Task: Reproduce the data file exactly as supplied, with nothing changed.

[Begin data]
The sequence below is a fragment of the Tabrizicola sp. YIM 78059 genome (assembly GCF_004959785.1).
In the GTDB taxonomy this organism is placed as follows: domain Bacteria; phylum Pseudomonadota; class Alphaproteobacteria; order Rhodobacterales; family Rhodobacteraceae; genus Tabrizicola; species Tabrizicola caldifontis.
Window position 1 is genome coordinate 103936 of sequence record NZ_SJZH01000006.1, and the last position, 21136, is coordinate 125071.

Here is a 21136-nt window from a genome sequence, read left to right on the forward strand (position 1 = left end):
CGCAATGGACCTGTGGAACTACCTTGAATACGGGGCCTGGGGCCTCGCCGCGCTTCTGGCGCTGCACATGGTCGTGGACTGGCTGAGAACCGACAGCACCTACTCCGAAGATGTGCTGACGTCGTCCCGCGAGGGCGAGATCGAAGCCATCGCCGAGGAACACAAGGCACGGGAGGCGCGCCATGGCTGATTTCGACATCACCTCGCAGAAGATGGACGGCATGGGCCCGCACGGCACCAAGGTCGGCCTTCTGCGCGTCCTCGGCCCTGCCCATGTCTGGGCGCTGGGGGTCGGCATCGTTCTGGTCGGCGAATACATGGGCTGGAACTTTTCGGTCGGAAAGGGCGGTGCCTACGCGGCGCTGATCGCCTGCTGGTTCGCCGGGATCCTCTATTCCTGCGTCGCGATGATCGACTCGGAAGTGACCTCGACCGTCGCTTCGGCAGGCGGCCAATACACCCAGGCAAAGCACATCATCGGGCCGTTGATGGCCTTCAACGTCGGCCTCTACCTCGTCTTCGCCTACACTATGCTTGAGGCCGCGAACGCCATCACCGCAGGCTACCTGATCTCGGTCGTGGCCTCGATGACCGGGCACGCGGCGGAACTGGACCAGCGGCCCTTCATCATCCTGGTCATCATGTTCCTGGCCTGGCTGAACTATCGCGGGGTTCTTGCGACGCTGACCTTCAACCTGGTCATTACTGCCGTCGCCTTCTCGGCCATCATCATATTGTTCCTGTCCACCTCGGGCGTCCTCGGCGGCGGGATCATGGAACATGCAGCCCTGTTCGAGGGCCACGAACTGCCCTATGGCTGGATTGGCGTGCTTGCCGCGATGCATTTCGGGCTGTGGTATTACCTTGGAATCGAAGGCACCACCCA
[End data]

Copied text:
The sequence below is a fragment of the Tabrizicola sp. YIM 78059 genome (assembly GCF_004959785.1).
In the GTDB taxonomy this organism is placed as follows: domain Bacteria; phylum Pseudomonadota; class Alphaproteobacteria; order Rhodobacterales; family Rhodobacteraceae; genus Tabrizicola; species Tabrizicola caldifontis.
Window position 1 is genome coordinate 103936 of sequence record NZ_SJZH01000006.1, and the last position, 21136, is coordinate 125071.

Here is a 21136-nt window from a genome sequence, read left to right on the forward strand (position 1 = left end):
CGCAATGGACCTGTGGAACTACCTTGAATACGGGGCCTGGGGCCTCGCCGCGCTTCTGGCGCTGCACATGGTCGTGGACTGGCTGAGAACCGACAGCACCTACTCCGAAGATGTGCTGACGTCGTCCCGCGAGGGCGAGATCGAAGCCATCGCCGAGGAACACAAGGCACGGGAGGCGCGCCATGGCTGATTTCGACATCACCTCGCAGAAGATGGACGGCATGGGCCCGCACGGCACCAAGGTCGGCCTTCTGCGCGTCCTCGGCCCTGCCCATGTCTGGGCGCTGGGGGTCGGCATCGTTCTGGTCGGCGAATACATGGGCTGGAACTTTTCGGTCGGAAAGGGCGGTGCCTACGCGGCGCTGATCGCCTGCTGGTTCGCCGGGATCCTCTATTCCTGCGTCGCGATGATCGACTCGGAAGTGACCTCGACCGTCGCTTCGGCAGGCGGCCAATACACCCAGGCAAAGCACATCATCGGGCCGTTGATGGCCTTCAACGTCGGCCTCTACCTCGTCTTCGCCTACACTATGCTTGAGGCCGCGAACGCCATCACCGCAGGCTACCTGATCTCGGTCGTGGCCTCGATGACCGGGCACGCGGCGGAACTGGACCAGCGGCCCTTCATCATCCTGGTCATCATGTTCCTGGCCTGGCTGAACTATCGCGGGGTTCTTGCGACGCTGACCTTCAACCTGGTCATTACTGCCGTCGCCTTCTCGGCCATCATCATATTGTTCCTGTCCACCTCGGGCGTCCTCGGCGGCGGGATCATGGAACATGCAGCCCTGTTCGAGGGCCACGAACTGCCCTATGGCTGGATTGGCGTGCTTGCCGCGATGCATTTCGGGCTGTGGTATTACCTTGGAATCGAAGGCACCACCCA